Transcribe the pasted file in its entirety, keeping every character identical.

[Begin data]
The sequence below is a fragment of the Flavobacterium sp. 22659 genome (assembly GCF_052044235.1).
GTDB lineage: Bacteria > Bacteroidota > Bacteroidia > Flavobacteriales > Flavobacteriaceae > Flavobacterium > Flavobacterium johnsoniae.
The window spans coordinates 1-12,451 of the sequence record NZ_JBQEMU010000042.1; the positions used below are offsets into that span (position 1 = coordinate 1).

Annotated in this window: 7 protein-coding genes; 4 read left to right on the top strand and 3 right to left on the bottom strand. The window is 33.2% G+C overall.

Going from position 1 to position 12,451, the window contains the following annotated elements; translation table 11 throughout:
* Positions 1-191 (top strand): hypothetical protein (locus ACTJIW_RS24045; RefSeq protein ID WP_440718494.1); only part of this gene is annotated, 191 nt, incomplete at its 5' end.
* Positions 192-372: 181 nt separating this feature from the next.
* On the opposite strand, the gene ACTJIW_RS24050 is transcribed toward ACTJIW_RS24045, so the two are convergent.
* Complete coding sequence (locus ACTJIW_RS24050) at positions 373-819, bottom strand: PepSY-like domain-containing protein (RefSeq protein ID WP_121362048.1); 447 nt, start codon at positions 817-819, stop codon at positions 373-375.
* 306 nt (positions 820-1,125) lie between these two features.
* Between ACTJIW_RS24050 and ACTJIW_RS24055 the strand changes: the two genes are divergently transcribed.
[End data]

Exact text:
The sequence below is a fragment of the Flavobacterium sp. 22659 genome (assembly GCF_052044235.1).
GTDB lineage: Bacteria > Bacteroidota > Bacteroidia > Flavobacteriales > Flavobacteriaceae > Flavobacterium > Flavobacterium johnsoniae.
The window spans coordinates 1-12,451 of the sequence record NZ_JBQEMU010000042.1; the positions used below are offsets into that span (position 1 = coordinate 1).

Annotated in this window: 7 protein-coding genes; 4 read left to right on the top strand and 3 right to left on the bottom strand. The window is 33.2% G+C overall.

Going from position 1 to position 12,451, the window contains the following annotated elements; translation table 11 throughout:
* Positions 1-191 (top strand): hypothetical protein (locus ACTJIW_RS24045; RefSeq protein ID WP_440718494.1); only part of this gene is annotated, 191 nt, incomplete at its 5' end.
* Positions 192-372: 181 nt separating this feature from the next.
* On the opposite strand, the gene ACTJIW_RS24050 is transcribed toward ACTJIW_RS24045, so the two are convergent.
* Complete coding sequence (locus ACTJIW_RS24050) at positions 373-819, bottom strand: PepSY-like domain-containing protein (RefSeq protein ID WP_121362048.1); 447 nt, start codon at positions 817-819, stop codon at positions 373-375.
* 306 nt (positions 820-1,125) lie between these two features.
* Between ACTJIW_RS24050 and ACTJIW_RS24055 the strand changes: the two genes are divergently transcribed.